Post-haircuts, pre-pizza (6/14/07)

I’m not complaining. As a matter of fact, I’m grateful that my boys’ schools didn’t make a big production out of it. Less pressure for me. While I am proud of my boys for successfully completing their respective levels of education, there’s really no need to over-emphasize it. Everyone “graduates” from elementary and middle school, don’t they? Do they really need a long, drawn-out, formal ceremony? I mean, three-year-olds in mortar boards are cute and all, but like everything else, it’s all a bit much. Preschool proms and grade school graduations have become the equivalent of participation trophies in youth sports. In my humble opinion, if we over-celebrate all the little achievements, the big ones are diminished. Shouldn’t an ice cream cone and a “Way to go, buddy!” suffice? But high school and college graduations, those are each a much bigger deal in my book. Those are accomplishments worthy of grand celebrations.

Both my oldest niece and my oldest nephew graduated from high school last week. This is a milestone to honor and of which both should be proud, given their individual experiences. Both experienced the traditional splendor that accompanies many high school graduations: the processional, a few speeches, a musical performance, awards, more speeches, diplomas and finally, the recessional. The only marked difference was the clothing: My niece went to a public school in Chicago, so like everyone in her graduating class, she donned the customary cap and gown in her school colors; My nephew, on the other hand, graduated from a small, private school in New York and was dressed akin to his male classmates in white pants, a navy sports coat, white dress shirt and blue school tie (girls wore long, white dresses). She was stunningly beautiful. He was tall and handsome. Both were happy, excited and relieved as they accepted their hard-earned diplomas in front of jubilant family and friends. Definitely a day worthy of more than just a pat on the back. But for my kids, finishing 8th grade and 5th grade, respectively, haircuts and pizza was enough.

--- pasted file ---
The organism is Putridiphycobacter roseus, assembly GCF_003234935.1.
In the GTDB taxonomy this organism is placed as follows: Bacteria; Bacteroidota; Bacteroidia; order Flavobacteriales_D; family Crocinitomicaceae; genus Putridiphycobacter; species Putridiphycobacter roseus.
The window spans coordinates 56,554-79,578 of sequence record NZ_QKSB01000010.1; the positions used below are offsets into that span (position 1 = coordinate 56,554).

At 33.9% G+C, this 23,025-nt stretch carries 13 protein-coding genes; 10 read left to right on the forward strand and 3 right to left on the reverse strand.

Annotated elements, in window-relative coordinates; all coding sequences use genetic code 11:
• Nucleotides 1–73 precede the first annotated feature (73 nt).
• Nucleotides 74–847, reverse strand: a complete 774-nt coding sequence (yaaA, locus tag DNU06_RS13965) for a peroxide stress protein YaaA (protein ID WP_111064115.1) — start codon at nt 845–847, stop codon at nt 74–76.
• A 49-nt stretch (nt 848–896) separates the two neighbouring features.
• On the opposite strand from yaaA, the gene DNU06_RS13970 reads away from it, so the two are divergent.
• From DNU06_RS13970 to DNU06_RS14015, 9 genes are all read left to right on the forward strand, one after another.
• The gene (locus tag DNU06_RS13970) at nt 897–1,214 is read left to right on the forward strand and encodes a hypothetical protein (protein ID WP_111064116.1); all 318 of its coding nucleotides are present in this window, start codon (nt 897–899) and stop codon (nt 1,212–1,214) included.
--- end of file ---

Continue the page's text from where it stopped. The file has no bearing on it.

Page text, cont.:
My handsome nephew, surrounded by his brothers and cousins (6/16/17).

My beautiful niece, proudly displaying her HS diploma (6/15/17).

Some of you may think our school district is lame for not holding elementary school proms and middle school gradations. Some of you may think I’m a slacker mom for not making a bigger fuss about my kids’ “moving up” from one school to the next. You may even think I’m too negative or jaded. Maybe, but I’m thankful to UCFSD for not forcing my hand into something more elaborate and expensive. I believe everyone should do what works for them (this is my motto in life) — For me, that was pizza for dinner. For others, it was sending a limo to pick up their kids on the last day of preschool or hosting an all-out house party to celebrate the end of 5th grade. To those parents I say, your kids are luckier than mine. For real (no sarcasm intended).

So despite my belief that we should save the big festivities for the bigger triumphs, I do wholeheartedly congratulate all those who graduated this spring — be it from preschool or college or somewhere in between. Way to go! … Now go eat some pizza.

– LJDT